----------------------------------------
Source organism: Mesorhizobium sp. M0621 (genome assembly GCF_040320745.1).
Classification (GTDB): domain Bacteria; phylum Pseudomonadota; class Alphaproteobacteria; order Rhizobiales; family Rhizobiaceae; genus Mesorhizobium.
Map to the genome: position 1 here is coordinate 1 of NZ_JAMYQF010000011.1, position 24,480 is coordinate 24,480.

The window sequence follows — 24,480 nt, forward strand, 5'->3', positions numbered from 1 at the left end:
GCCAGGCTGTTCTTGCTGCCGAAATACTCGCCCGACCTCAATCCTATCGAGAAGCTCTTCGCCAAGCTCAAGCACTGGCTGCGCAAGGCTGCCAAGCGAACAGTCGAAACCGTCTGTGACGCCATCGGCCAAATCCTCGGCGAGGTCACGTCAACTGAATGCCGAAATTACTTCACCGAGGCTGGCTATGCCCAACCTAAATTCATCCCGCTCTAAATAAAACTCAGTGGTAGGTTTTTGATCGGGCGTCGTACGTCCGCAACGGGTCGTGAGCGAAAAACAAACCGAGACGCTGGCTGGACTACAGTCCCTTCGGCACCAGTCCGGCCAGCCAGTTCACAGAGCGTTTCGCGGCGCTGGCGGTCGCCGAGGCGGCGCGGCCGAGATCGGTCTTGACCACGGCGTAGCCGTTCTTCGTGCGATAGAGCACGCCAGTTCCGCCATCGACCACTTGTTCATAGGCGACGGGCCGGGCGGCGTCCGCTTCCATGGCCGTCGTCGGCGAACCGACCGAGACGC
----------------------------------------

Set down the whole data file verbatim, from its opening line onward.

Source organism: Mesorhizobium sp. M0621 (genome assembly GCF_040320745.1).
Classification (GTDB): domain Bacteria; phylum Pseudomonadota; class Alphaproteobacteria; order Rhizobiales; family Rhizobiaceae; genus Mesorhizobium.
Map to the genome: position 1 here is coordinate 1 of NZ_JAMYQF010000011.1, position 24,480 is coordinate 24,480.

The window sequence follows — 24,480 nt, forward strand, 5'->3', positions numbered from 1 at the left end:
GCCAGGCTGTTCTTGCTGCCGAAATACTCGCCCGACCTCAATCCTATCGAGAAGCTCTTCGCCAAGCTCAAGCACTGGCTGCGCAAGGCTGCCAAGCGAACAGTCGAAACCGTCTGTGACGCCATCGGCCAAATCCTCGGCGAGGTCACGTCAACTGAATGCCGAAATTACTTCACCGAGGCTGGCTATGCCCAACCTAAATTCATCCCGCTCTAAATAAAACTCAGTGGTAGGTTTTTGATCGGGCGTCGTACGTCCGCAACGGGTCGTGAGCGAAAAACAAACCGAGACGCTGGCTGGACTACAGTCCCTTCGGCACCAGTCCGGCCAGCCAGTTCACAGAGCGTTTCGCGGCGCTGGCGGTCGCCGAGGCGGCGCGGCCGAGATCGGTCTTGACCACGGCGTAGCCGTTCTTCGTGCGATAGAGCACGCCAGTTCCGCCATCGACCACTTGTTCATAGGCGACGGGCCGGGCGGCGTCCGCTTCCATGGCCGTCGTCGGCGAACCGACCGAGACGC